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Alström syndrome

Definition

Alström syndrome is a very rare disease. It is passed down through families (inherited). This disease can lead to blindness, deafness, diabetes, and obesity.

Causes

Alström syndrome is inherited in an autosomal recessive manner. This means both your parents must pass on a copy of the defective gene (ALMS1) in order for you to have this disease.

It is unknown how the defective gene causes the disorder.

The condition is very rare.

Symptoms

Common symptoms of this condition are:

  • Blindness or severe vision impairment in infancy
  • Dark patches of skin (acanthosis nigricans)
  • Deafness
  • Impaired heart function (cardiomyopathy), which may lead to heart failure
  • Obesity
  • Progressive kidney failure
  • Slowed growth
  • Symptoms of childhood-onset or type 2 diabetes

Occasionally, the following can also occur:

Exams and Tests

An eye doctor (ophthalmologist) will examine the eyes. The person may have reduced vision.

Tests may be done to check:

Treatment

There is no specific treatment for this syndrome. Treatment for symptoms may include:

  • Diabetes medicine
  • Hearing aids
  • Heart medicine
  • Thyroid hormone replacement

Support Groups

Alström Syndrome International -- www.alstrom.org

Outlook (Prognosis)

The following are likely to develop:

  • Deafness
  • Permanent blindness
  • Type 2 diabetes

Kidney and liver failure may get worse.

Possible Complications

Possible complications are:

  • Complications from diabetes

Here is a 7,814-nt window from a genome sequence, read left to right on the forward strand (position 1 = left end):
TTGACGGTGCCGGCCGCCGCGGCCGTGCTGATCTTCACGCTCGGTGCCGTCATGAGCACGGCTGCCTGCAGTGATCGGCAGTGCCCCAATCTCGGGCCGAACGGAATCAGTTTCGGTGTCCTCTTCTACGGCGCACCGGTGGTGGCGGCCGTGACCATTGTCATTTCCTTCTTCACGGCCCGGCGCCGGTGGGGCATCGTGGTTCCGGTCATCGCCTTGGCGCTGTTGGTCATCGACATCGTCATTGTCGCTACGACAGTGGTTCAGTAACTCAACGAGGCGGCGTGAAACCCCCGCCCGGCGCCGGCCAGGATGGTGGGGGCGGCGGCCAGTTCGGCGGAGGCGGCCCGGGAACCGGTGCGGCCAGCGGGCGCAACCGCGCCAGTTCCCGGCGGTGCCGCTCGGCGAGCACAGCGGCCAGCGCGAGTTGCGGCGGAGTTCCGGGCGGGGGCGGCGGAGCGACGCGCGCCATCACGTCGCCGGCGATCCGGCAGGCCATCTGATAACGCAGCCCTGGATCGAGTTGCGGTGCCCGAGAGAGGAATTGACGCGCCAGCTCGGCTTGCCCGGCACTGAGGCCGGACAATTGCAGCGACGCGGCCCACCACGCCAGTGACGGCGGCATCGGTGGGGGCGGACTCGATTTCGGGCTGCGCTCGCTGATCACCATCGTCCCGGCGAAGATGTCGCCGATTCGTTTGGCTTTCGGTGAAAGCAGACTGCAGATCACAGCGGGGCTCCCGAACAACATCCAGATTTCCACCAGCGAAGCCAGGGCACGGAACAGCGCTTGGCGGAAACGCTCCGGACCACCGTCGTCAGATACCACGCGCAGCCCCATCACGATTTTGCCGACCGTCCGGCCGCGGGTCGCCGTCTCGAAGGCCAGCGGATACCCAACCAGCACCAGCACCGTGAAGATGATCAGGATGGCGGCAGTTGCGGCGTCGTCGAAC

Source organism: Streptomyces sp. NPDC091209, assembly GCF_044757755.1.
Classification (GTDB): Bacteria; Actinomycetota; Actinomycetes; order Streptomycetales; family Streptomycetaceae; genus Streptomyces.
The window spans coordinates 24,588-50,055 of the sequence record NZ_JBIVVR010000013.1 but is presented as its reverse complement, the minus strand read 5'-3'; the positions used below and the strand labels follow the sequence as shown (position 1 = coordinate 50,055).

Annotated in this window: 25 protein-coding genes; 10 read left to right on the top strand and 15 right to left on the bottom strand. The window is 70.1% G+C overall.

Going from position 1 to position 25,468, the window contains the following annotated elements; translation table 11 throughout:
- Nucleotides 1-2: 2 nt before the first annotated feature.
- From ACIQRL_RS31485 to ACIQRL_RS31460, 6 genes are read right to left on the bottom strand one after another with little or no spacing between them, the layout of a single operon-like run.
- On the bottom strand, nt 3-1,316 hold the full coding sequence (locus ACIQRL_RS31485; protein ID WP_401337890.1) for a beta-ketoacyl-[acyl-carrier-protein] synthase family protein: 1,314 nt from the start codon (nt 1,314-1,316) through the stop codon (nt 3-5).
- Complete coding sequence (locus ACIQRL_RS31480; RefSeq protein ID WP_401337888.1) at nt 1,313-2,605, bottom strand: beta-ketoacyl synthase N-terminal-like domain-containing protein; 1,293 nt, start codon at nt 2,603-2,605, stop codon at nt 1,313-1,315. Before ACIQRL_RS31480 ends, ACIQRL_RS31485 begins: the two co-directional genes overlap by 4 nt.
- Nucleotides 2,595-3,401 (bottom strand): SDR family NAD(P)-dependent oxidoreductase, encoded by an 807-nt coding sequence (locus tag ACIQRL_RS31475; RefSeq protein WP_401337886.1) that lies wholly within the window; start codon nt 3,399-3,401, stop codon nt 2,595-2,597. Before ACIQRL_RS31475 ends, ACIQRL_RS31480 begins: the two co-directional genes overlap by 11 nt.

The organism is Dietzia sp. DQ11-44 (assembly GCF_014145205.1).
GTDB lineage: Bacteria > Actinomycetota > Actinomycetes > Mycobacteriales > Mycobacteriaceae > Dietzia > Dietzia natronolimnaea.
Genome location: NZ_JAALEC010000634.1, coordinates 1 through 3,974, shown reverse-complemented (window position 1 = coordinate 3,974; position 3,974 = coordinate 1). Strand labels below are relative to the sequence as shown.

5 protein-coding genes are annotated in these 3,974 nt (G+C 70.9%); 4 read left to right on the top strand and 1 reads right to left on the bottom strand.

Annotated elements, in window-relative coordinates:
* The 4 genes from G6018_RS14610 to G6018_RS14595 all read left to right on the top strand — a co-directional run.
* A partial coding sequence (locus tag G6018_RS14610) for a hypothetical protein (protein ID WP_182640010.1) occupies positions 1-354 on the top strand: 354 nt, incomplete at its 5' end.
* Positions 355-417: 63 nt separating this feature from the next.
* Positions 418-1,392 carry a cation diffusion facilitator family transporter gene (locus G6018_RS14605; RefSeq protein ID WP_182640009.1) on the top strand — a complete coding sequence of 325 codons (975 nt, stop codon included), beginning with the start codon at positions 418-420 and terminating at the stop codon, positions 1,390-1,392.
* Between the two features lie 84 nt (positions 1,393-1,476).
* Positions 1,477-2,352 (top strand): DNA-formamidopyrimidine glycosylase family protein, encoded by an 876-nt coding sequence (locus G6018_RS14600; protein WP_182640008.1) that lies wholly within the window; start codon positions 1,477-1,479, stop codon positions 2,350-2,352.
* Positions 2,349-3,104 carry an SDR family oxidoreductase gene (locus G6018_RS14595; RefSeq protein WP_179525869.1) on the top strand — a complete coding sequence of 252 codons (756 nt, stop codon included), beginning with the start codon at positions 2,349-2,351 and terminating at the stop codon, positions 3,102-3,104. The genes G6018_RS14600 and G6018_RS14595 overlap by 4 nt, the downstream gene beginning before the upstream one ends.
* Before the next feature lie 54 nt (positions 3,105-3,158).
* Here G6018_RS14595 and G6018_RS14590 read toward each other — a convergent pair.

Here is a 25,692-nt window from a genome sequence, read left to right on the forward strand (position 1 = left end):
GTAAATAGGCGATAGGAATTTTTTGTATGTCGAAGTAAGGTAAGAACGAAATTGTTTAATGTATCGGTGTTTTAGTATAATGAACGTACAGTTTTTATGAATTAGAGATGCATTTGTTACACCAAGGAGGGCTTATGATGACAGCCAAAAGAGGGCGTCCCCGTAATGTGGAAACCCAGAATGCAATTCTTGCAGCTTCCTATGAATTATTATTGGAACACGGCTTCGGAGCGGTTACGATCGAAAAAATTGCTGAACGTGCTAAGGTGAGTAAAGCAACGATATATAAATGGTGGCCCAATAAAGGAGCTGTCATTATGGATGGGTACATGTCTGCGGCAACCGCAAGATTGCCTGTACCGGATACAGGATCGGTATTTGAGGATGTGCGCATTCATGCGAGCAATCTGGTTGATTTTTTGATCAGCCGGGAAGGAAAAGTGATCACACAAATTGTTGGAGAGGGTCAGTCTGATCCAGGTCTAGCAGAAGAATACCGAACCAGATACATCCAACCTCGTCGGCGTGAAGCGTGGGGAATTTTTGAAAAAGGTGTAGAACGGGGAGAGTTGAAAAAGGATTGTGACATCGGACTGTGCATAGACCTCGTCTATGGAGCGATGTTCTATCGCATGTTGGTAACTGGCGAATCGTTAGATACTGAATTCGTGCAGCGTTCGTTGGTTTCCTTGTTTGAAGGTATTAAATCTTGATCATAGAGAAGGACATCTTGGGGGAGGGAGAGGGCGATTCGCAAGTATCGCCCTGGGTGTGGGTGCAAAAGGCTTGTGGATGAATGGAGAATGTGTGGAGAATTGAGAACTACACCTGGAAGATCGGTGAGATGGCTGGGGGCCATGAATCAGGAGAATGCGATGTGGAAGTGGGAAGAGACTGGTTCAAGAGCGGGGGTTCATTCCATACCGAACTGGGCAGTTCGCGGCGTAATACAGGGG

• Coronary artery disease (from diabetes and high cholesterol)
  • Fatigue and shortness of breath (if poor heart function is not treated)

When to Contact a Medical Professional

Call your health care provider if you or your child has symptoms of diabetes. Common symptoms of diabetes are increased thirst and urination. Seek medical attention right away if you think that your child cannot see or hear normally.

References

Farooqi IS, O'Rahilly S. Genetic syndromes associated with obesity. In: Jameson JL, De Groot LJ, de Kretser DM, et al, eds. Endocrinology: Adult and Pediatric. 7th ed. Philadelphia, PA: Elsevier Saunders; 2016:chap 28.

Torres VE, Harris PC. Cystic diseases of the kidney. In: Skorecki K, Chertow GM, Marsden PA, Taal MW, Yu ASL, eds. Brenner and Rector's The Kidney. 10th ed. Philadelphia, PA: Elsevier; 2016:chap 46.


Review Date: 8/31/2016
Reviewed By: Neil K. Kaneshiro, MD, MHA, Clinical Assistant Professor of Pediatrics, University of Washington School of Medicine, Seattle, WA. Also reviewed by David Zieve, MD, MHA, Isla Ogilvie, PhD, and the A.D.A.M. Editorial team.
The information provided herein should not be used during any medical emergency or for the diagnosis or treatment of any medical condition. A licensed medical professional should be consulted for diagnosis and treatment of any and all medical conditions. Call 911 for all medical emergencies. Links to other sites are provided for information only -- they do not constitute endorsements of those other sites. © 1997- A.D.A.M., Inc. Any duplication or distribution of the information contained herein is strictly prohibited.
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